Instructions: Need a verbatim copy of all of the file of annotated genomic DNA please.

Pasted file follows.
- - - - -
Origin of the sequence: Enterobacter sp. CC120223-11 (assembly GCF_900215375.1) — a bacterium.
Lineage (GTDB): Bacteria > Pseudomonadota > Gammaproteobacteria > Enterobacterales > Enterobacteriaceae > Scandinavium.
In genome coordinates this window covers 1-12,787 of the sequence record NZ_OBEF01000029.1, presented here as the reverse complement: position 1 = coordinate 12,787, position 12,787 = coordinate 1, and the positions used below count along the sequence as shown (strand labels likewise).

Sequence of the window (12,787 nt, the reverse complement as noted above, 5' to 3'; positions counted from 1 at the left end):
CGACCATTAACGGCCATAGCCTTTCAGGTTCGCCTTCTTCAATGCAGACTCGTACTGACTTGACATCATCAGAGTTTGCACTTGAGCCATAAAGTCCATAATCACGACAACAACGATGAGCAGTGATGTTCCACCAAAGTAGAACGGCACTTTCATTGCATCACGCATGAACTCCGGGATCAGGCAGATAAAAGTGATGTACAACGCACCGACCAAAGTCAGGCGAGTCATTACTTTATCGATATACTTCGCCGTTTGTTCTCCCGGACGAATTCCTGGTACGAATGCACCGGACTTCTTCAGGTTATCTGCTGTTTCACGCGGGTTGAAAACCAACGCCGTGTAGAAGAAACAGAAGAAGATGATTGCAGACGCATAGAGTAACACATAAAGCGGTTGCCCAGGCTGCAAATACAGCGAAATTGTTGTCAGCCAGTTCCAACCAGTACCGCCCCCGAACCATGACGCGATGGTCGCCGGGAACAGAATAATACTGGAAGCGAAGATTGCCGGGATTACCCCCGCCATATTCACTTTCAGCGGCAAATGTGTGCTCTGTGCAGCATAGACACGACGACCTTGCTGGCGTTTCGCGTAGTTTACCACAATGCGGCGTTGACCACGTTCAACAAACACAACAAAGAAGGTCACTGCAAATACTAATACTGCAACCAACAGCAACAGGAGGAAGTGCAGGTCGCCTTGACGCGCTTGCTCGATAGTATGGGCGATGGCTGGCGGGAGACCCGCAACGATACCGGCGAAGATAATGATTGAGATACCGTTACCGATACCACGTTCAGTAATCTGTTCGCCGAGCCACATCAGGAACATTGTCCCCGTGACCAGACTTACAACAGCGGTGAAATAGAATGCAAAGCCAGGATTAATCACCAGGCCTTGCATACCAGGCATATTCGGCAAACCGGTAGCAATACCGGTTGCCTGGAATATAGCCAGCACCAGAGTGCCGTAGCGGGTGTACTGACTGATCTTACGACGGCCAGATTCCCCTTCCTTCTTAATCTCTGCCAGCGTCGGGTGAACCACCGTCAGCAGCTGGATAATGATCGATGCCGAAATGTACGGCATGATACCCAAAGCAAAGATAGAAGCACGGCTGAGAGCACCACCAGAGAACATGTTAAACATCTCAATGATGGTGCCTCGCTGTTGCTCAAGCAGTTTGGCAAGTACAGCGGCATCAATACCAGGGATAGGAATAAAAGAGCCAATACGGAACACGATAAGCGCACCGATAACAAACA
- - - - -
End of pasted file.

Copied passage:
Origin of the sequence: Enterobacter sp. CC120223-11 (assembly GCF_900215375.1) — a bacterium.
Lineage (GTDB): Bacteria > Pseudomonadota > Gammaproteobacteria > Enterobacterales > Enterobacteriaceae > Scandinavium.
In genome coordinates this window covers 1-12,787 of the sequence record NZ_OBEF01000029.1, presented here as the reverse complement: position 1 = coordinate 12,787, position 12,787 = coordinate 1, and the positions used below count along the sequence as shown (strand labels likewise).

Sequence of the window (12,787 nt, the reverse complement as noted above, 5' to 3'; positions counted from 1 at the left end):
CGACCATTAACGGCCATAGCCTTTCAGGTTCGCCTTCTTCAATGCAGACTCGTACTGACTTGACATCATCAGAGTTTGCACTTGAGCCATAAAGTCCATAATCACGACAACAACGATGAGCAGTGATGTTCCACCAAAGTAGAACGGCACTTTCATTGCATCACGCATGAACTCCGGGATCAGGCAGATAAAAGTGATGTACAACGCACCGACCAAAGTCAGGCGAGTCATTACTTTATCGATATACTTCGCCGTTTGTTCTCCCGGACGAATTCCTGGTACGAATGCACCGGACTTCTTCAGGTTATCTGCTGTTTCACGCGGGTTGAAAACCAACGCCGTGTAGAAGAAACAGAAGAAGATGATTGCAGACGCATAGAGTAACACATAAAGCGGTTGCCCAGGCTGCAAATACAGCGAAATTGTTGTCAGCCAGTTCCAACCAGTACCGCCCCCGAACCATGACGCGATGGTCGCCGGGAACAGAATAATACTGGAAGCGAAGATTGCCGGGATTACCCCCGCCATATTCACTTTCAGCGGCAAATGTGTGCTCTGTGCAGCATAGACACGACGACCTTGCTGGCGTTTCGCGTAGTTTACCACAATGCGGCGTTGACCACGTTCAACAAACACAACAAAGAAGGTCACTGCAAATACTAATACTGCAACCAACAGCAACAGGAGGAAGTGCAGGTCGCCTTGACGCGCTTGCTCGATAGTATGGGCGATGGCTGGCGGGAGACCCGCAACGATACCGGCGAAGATAATGATTGAGATACCGTTACCGATACCACGTTCAGTAATCTGTTCGCCGAGCCACATCAGGAACATTGTCCCCGTGACCAGACTTACAACAGCGGTGAAATAGAATGCAAAGCCAGGATTAATCACCAGGCCTTGCATACCAGGCATATTCGGCAAACCGGTAGCAATACCGGTTGCCTGGAATATAGCCAGCACCAGAGTGCCGTAGCGGGTGTACTGACTGATCTTACGACGGCCAGATTCCCCTTCCTTCTTAATCTCTGCCAGCGTCGGGTGAACCACCGTCAGCAGCTGGATAATGATCGATGCCGAAATGTACGGCATGATACCCAAAGCAAAGATAGAAGCACGGCTGAGAGCACCACCAGAGAACATGTTAAACATCTCAATGATGGTGCCTCGCTGTTGCTCAAGCAGTTTGGCAAGTACAGCGGCATCAATACCAGGGATAGGAATAAAAGAGCCAATACGGAACACGATAAGCGCACCGATAACAAACA